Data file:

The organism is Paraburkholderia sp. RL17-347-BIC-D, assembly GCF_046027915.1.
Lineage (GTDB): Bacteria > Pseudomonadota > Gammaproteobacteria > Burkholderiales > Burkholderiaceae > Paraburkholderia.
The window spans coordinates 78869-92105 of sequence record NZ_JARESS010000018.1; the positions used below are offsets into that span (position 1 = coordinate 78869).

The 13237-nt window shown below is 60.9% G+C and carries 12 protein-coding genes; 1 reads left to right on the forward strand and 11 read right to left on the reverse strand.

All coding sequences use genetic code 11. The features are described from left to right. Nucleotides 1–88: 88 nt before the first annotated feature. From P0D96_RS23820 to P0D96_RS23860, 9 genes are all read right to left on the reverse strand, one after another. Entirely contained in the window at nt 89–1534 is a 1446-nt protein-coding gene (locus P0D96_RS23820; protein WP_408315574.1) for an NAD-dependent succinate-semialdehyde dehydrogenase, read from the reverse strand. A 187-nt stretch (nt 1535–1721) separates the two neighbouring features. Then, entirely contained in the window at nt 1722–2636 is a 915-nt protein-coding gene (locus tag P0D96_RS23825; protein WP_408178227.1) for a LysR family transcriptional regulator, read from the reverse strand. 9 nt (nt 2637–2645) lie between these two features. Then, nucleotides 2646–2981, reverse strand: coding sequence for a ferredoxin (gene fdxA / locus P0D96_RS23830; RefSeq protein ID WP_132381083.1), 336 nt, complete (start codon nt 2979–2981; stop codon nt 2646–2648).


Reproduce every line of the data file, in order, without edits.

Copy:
The organism is Paraburkholderia sp. RL17-347-BIC-D, assembly GCF_046027915.1.
Lineage (GTDB): Bacteria > Pseudomonadota > Gammaproteobacteria > Burkholderiales > Burkholderiaceae > Paraburkholderia.
The window spans coordinates 78869-92105 of sequence record NZ_JARESS010000018.1; the positions used below are offsets into that span (position 1 = coordinate 78869).

The 13237-nt window shown below is 60.9% G+C and carries 12 protein-coding genes; 1 reads left to right on the forward strand and 11 read right to left on the reverse strand.

All coding sequences use genetic code 11. The features are described from left to right. Nucleotides 1–88: 88 nt before the first annotated feature. From P0D96_RS23820 to P0D96_RS23860, 9 genes are all read right to left on the reverse strand, one after another. Entirely contained in the window at nt 89–1534 is a 1446-nt protein-coding gene (locus P0D96_RS23820; protein WP_408315574.1) for an NAD-dependent succinate-semialdehyde dehydrogenase, read from the reverse strand. A 187-nt stretch (nt 1535–1721) separates the two neighbouring features. Then, entirely contained in the window at nt 1722–2636 is a 915-nt protein-coding gene (locus tag P0D96_RS23825; protein WP_408178227.1) for a LysR family transcriptional regulator, read from the reverse strand. 9 nt (nt 2637–2645) lie between these two features. Then, nucleotides 2646–2981, reverse strand: coding sequence for a ferredoxin (gene fdxA / locus P0D96_RS23830; RefSeq protein ID WP_132381083.1), 336 nt, complete (start codon nt 2979–2981; stop codon nt 2646–2648).